There is probably no more recognized Easter candy than the marshmallow peep. That delicious sugary coated marshmallow confection can be eaten fresh, or made to sit out and get stale so it becomes delightfully crunchy. I’m a fan of the crunchy version. Local candy confectioner Aglamesis dips the bottom of the Peep in milk chocolate and calls them Muddy Chics. Sweet Tooth across the river completely coats them in chocolate. The other local candy that is associated with Easter is our Opera Cream, which comes in eggs, crosses, and now bunnies.
The man credited with the Peep’s invention, Roscoe E. Rodda, stirred up big controversy in the Cincinnati and national candy industries, as he made his way through co-ownership and merger of four Cincinnati candy companies. While in Cincinnati, he made partners with the inventor of our Opera Cream candy, Robert Hiner Putman, and may have divulged that secret recipe to a religious cult in Illinois, of which both were members.
Rodda got his start in the candy business working in Detroit, Michigan, for the firm of Gray, Toynton and Fox. He married Luelle Chetham in Illinois in 1885 and made his way to Cincinnati, by 1891, listed in the city directory as a confectioner. He was in a good spot for the candy industry. At that time, Cincinnati was the fifth largest candy producer in the nation, with several large manufacturers that distributed nationally.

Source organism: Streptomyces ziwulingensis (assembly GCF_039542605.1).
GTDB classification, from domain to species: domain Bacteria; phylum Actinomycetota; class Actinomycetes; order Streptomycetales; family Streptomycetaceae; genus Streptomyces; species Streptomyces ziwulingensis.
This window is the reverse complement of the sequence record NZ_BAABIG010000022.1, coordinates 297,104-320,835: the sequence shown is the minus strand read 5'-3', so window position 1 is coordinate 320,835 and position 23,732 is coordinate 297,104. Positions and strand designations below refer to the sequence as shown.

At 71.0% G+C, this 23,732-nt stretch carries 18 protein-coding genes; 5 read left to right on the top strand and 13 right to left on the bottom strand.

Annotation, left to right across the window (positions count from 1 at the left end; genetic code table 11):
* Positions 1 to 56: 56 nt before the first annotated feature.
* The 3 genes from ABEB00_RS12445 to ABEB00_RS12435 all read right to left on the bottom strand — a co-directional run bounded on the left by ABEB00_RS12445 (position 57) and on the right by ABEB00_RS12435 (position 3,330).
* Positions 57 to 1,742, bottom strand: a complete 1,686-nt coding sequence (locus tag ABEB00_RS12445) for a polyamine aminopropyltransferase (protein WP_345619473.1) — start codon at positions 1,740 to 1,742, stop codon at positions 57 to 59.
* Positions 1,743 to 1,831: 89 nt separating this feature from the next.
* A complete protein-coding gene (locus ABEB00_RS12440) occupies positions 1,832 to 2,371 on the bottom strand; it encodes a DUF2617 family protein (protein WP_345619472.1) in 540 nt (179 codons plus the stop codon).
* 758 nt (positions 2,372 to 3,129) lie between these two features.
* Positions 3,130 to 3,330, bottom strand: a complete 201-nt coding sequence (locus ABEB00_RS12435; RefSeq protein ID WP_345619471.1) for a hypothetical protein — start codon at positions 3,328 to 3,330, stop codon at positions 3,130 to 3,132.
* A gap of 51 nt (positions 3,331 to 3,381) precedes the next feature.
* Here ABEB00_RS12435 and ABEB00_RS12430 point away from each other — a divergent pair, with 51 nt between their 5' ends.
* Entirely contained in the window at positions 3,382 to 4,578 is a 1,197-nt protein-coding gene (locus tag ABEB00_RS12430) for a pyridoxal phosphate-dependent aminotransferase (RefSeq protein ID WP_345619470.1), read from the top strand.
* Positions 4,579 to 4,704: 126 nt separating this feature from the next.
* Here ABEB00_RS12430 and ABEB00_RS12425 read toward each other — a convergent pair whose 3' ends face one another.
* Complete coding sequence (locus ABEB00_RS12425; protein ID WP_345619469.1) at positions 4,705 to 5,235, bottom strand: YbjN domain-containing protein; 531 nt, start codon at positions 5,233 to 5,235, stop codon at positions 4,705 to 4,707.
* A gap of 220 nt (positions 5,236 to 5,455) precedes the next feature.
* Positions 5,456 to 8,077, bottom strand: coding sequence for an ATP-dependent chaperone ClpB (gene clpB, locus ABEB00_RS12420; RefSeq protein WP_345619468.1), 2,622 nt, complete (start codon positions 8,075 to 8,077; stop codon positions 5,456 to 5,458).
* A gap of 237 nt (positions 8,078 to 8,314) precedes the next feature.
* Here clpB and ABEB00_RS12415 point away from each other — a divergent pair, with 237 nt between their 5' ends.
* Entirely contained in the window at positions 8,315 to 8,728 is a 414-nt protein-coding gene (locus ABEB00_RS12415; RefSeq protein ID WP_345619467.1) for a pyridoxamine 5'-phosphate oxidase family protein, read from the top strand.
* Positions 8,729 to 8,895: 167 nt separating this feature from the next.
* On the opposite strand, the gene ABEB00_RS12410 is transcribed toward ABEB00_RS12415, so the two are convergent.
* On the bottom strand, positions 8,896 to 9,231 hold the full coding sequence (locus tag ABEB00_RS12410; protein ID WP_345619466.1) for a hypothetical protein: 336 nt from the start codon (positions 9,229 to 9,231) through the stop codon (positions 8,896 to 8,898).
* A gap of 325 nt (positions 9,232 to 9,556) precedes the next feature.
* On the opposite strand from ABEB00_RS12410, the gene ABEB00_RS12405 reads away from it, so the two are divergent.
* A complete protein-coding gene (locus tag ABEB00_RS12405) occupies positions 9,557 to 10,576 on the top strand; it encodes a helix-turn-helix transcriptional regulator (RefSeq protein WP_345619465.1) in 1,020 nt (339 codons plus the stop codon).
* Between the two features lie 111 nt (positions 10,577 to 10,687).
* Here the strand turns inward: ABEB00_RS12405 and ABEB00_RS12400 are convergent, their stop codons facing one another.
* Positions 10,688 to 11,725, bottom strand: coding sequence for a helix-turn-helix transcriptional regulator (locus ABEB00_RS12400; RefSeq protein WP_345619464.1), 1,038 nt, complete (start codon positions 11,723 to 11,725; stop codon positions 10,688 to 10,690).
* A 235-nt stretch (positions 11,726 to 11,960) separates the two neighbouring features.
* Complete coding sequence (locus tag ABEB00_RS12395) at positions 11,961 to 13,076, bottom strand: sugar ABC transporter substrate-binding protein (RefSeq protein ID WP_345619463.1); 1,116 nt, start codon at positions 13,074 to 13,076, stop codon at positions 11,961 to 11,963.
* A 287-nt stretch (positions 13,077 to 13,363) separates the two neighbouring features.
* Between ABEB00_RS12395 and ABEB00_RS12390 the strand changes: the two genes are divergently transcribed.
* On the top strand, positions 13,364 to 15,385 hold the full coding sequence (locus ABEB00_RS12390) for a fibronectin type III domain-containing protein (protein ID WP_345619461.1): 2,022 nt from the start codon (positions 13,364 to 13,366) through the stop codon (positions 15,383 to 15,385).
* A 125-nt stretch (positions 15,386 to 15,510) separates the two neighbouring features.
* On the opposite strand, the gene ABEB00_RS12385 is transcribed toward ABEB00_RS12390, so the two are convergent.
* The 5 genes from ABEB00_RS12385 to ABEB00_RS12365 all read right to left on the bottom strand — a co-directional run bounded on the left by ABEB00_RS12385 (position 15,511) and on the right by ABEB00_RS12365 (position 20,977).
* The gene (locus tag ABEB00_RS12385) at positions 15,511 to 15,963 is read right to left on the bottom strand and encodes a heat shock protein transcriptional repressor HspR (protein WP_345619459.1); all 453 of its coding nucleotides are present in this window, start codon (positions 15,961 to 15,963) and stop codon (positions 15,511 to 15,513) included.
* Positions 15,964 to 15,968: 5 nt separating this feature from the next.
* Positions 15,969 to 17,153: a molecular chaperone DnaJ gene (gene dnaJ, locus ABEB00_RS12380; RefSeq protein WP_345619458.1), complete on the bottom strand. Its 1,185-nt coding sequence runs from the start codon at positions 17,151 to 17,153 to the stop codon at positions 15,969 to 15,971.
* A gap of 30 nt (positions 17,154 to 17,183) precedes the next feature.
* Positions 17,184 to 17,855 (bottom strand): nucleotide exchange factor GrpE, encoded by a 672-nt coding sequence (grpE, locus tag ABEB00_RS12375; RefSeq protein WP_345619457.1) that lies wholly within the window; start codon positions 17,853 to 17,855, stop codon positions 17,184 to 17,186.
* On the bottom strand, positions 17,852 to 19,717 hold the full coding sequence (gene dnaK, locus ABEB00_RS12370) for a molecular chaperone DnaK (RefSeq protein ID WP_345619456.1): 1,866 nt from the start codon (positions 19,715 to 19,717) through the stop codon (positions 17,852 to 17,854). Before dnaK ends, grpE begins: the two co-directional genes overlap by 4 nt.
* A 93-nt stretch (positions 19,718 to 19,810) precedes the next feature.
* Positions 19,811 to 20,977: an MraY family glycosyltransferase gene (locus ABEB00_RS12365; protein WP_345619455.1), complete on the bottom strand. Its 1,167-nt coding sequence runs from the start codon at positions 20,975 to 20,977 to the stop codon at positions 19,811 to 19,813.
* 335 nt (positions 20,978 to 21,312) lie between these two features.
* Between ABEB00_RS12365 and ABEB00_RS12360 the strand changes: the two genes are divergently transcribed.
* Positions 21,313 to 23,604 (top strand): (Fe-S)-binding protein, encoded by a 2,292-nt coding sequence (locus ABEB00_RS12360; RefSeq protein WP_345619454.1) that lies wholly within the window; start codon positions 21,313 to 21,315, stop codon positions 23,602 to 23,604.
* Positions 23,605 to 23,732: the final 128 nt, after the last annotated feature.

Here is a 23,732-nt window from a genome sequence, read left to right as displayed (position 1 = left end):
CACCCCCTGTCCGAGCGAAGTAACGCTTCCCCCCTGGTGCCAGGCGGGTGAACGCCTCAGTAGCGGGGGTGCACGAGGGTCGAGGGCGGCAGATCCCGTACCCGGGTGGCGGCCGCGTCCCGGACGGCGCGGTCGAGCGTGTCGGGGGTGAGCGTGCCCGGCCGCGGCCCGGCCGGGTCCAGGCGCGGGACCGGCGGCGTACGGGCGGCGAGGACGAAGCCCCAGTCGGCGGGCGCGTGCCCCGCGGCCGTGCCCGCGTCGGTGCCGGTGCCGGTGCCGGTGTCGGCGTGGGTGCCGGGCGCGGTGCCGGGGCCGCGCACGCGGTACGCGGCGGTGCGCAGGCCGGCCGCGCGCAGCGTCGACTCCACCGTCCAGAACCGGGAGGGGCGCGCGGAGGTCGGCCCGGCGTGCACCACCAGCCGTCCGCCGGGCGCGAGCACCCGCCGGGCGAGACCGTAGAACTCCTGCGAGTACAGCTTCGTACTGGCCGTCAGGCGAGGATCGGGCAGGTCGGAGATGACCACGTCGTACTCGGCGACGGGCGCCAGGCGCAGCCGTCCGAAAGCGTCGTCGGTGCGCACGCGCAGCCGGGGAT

All along the way, Rodda and Putman were both involved in a Progressive Era cult, known as the Catholic Christian Church of Zion. The cult was founded in Chicago in 1893 by a charismatic Scotsman named Dr. Alexander Dowie. What separated Dowie’s evangelism from the competition was his teachings on his divine healing powers. According to Dowie, in revelations given to him by God, sickness was a manifestation of sin and lack of faith. All followers needed to do to be healed was to ask for Dowie’s prayers. Dowie also preached clean living, free of smoking, drinking, dancing, eating pork and shellfish, but not, interestingly enough – candy. Other Progressive Era promotors of clean living, like Dr. Graham (of Graham cracker fame) blamed sugary sweets on teenager horniness, but not Dowie. Dowie started evangelizing in Chicago at tent like revival meetings near the 1893 Chicago World’s Fair, and quickly acquired a substantial and wealthy Midwestern following, around Chicago, and in Cincinnati.